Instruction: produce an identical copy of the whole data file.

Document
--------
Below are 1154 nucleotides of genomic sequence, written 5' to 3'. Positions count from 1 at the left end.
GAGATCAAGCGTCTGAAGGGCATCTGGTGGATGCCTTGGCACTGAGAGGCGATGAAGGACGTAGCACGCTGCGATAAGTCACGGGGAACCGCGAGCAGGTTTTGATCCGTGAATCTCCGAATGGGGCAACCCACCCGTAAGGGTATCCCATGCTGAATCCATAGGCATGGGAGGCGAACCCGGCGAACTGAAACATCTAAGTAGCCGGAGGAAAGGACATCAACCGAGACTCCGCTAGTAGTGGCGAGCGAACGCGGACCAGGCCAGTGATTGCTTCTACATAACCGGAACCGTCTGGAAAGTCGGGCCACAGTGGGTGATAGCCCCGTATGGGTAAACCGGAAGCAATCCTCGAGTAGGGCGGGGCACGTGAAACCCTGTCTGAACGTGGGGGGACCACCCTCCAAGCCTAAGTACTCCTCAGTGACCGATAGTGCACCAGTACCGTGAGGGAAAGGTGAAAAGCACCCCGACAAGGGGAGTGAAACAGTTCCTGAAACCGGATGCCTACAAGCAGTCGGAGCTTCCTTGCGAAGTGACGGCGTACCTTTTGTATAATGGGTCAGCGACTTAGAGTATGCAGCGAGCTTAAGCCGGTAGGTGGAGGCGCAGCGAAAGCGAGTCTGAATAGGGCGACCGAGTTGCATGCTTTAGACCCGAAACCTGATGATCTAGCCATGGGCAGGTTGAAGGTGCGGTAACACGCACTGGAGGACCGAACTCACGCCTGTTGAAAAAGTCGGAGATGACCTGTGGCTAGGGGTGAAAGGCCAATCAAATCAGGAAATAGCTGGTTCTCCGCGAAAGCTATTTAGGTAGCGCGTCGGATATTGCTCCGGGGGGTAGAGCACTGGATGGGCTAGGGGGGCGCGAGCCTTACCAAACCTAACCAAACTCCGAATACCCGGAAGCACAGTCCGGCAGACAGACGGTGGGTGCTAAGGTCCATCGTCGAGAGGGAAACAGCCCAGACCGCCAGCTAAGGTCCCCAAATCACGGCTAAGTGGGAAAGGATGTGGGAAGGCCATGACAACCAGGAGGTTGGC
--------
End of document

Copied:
Below are 1154 nucleotides of genomic sequence, written 5' to 3'. Positions count from 1 at the left end.
GAGATCAAGCGTCTGAAGGGCATCTGGTGGATGCCTTGGCACTGAGAGGCGATGAAGGACGTAGCACGCTGCGATAAGTCACGGGGAACCGCGAGCAGGTTTTGATCCGTGAATCTCCGAATGGGGCAACCCACCCGTAAGGGTATCCCATGCTGAATCCATAGGCATGGGAGGCGAACCCGGCGAACTGAAACATCTAAGTAGCCGGAGGAAAGGACATCAACCGAGACTCCGCTAGTAGTGGCGAGCGAACGCGGACCAGGCCAGTGATTGCTTCTACATAACCGGAACCGTCTGGAAAGTCGGGCCACAGTGGGTGATAGCCCCGTATGGGTAAACCGGAAGCAATCCTCGAGTAGGGCGGGGCACGTGAAACCCTGTCTGAACGTGGGGGGACCACCCTCCAAGCCTAAGTACTCCTCAGTGACCGATAGTGCACCAGTACCGTGAGGGAAAGGTGAAAAGCACCCCGACAAGGGGAGTGAAACAGTTCCTGAAACCGGATGCCTACAAGCAGTCGGAGCTTCCTTGCGAAGTGACGGCGTACCTTTTGTATAATGGGTCAGCGACTTAGAGTATGCAGCGAGCTTAAGCCGGTAGGTGGAGGCGCAGCGAAAGCGAGTCTGAATAGGGCGACCGAGTTGCATGCTTTAGACCCGAAACCTGATGATCTAGCCATGGGCAGGTTGAAGGTGCGGTAACACGCACTGGAGGACCGAACTCACGCCTGTTGAAAAAGTCGGAGATGACCTGTGGCTAGGGGTGAAAGGCCAATCAAATCAGGAAATAGCTGGTTCTCCGCGAAAGCTATTTAGGTAGCGCGTCGGATATTGCTCCGGGGGGTAGAGCACTGGATGGGCTAGGGGGGCGCGAGCCTTACCAAACCTAACCAAACTCCGAATACCCGGAAGCACAGTCCGGCAGACAGACGGTGGGTGCTAAGGTCCATCGTCGAGAGGGAAACAGCCCAGACCGCCAGCTAAGGTCCCCAAATCACGGCTAAGTGGGAAAGGATGTGGGAAGGCCATGACAACCAGGAGGTTGGC